I posted recently on the artificiality of the call of the first disciples and their surreal responses. It is most evident that the scene is entirely literary, theological, without any point touching reality. I won’t repeat the arguments here. A reminder is enough.

Who is this Jesus, really?


But let’s look at the literary nature of Jesus as an exorcist. Many scholars say that one of the indisputable facts about Jesus is that he performed exorcisms. I submit that their evidence is based entirely on creative (theological) fiction. Take the first exorcism scene in chapter 1:
And they went into Capernaum; and straightway on the sabbath day he entered into the synagogue, and taught.
And they were astonished at his doctrine: for he taught them as one that had authority, and not as the scribes.
And there was in their synagogue a man with an unclean spirit; and he cried out,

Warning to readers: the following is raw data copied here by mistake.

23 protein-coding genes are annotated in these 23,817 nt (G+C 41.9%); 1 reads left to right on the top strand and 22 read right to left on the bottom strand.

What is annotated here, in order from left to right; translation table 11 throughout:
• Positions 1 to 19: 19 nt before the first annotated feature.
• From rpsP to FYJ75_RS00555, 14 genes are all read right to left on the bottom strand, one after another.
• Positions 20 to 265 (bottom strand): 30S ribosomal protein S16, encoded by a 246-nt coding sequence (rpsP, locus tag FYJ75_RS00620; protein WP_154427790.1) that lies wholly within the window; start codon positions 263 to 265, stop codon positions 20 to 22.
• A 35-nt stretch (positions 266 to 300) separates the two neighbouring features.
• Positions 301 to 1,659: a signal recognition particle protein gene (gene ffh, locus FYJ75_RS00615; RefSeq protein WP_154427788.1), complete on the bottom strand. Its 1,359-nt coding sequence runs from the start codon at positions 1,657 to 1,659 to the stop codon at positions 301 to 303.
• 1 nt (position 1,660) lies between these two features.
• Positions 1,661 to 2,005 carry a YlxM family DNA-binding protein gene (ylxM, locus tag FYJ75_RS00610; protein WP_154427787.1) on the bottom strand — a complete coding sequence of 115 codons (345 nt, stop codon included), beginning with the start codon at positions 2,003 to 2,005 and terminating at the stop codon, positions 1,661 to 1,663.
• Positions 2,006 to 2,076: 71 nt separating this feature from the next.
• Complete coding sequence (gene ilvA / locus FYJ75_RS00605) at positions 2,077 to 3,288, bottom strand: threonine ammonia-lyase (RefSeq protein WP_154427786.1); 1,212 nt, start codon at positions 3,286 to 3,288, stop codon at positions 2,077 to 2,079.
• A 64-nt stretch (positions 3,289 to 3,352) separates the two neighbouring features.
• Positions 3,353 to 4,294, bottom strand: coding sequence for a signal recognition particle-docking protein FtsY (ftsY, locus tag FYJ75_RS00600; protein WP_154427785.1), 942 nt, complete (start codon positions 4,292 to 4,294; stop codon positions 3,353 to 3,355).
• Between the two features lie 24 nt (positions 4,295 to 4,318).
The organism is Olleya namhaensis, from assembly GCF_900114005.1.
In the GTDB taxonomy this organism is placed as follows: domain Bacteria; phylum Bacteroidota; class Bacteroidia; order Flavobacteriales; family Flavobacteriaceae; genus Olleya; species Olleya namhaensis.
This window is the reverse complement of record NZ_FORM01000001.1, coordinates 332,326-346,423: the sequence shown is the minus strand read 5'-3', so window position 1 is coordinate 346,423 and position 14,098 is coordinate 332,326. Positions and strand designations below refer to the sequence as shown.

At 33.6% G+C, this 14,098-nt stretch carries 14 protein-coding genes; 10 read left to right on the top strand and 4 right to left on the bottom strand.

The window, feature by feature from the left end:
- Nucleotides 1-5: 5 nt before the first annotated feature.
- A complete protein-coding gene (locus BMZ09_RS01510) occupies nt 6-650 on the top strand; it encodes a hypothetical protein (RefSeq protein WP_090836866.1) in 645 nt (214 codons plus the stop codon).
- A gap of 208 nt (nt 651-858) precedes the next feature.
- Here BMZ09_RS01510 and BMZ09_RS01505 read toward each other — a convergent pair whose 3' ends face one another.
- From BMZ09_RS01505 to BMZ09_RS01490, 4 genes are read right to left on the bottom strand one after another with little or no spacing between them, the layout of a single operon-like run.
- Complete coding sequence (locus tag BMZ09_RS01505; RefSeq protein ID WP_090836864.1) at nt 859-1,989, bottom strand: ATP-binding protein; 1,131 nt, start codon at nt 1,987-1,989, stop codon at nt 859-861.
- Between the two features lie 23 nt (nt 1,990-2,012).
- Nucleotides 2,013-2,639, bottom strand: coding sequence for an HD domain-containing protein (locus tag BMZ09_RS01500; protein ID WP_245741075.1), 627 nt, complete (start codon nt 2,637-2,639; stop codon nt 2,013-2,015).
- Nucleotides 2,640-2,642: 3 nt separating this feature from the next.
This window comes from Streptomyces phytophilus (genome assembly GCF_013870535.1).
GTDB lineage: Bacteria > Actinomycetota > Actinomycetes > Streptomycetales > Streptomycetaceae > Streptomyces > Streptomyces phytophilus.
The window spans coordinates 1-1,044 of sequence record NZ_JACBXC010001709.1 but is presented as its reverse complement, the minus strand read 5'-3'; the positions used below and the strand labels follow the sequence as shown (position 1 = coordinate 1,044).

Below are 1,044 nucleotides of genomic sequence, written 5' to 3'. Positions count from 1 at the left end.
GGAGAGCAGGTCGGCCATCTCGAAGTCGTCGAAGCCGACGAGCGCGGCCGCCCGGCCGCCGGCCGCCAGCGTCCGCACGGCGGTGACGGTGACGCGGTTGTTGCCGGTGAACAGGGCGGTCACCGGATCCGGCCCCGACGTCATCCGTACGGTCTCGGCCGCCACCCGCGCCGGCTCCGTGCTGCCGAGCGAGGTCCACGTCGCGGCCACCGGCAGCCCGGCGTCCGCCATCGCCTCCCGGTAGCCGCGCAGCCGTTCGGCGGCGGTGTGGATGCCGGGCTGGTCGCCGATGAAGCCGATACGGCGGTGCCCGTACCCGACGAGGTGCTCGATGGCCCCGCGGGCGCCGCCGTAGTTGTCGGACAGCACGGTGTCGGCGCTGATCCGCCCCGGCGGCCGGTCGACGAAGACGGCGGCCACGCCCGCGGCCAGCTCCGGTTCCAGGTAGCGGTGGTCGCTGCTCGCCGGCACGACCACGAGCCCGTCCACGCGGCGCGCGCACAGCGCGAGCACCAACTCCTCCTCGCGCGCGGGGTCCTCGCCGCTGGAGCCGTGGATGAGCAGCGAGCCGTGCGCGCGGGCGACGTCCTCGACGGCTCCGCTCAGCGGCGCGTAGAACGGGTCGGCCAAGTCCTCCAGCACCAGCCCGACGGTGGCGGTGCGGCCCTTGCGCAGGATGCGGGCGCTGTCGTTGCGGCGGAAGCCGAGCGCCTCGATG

Saying, Let us alone; what have we to do with thee, thou Jesus of Nazareth? art thou come to destroy us? I know thee who thou art, the Holy One of God.
And Jesus rebuked him, saying, Hold thy peace, and come out of him.
And when the unclean spirit had torn him, and cried with a loud voice, he came out of him.
And they were all amazed, insomuch that they questioned among themselves, saying, What thing is this? what new doctrine is this? for with authority commandeth he even the unclean spirits, and they do obey him.
And immediately his fame spread abroad throughout all the region round about Galilee.
Again, we are given no idea what Jesus taught. He had to say more than “The Kingdom of God is at hand”. Mark is not interested in telling us what Jesus taught because that is not his point. What he wants to show readers is that this Jesus is the Son of God. He has the authority of God. And that’s what makes him a mystery. All that is important about Jesus’ teaching here is the reaction of the crowds. They are astonished at the mysterious authority of Jesus.
Again, there is no hint that Mark is relaying to readers information that has been handed down from eyewitnesses who knew something of what Jesus taught and how various people really came to respond over time. The scene is entirely artificial. It is the scene of a deity or holy spirit from God himself possessing a man in such a way that crowds respond not to the (historical) person but to the divine presence. The crowds are mystified and awed as is appropriate when in the presence of the divine, of God or the Son of God himself.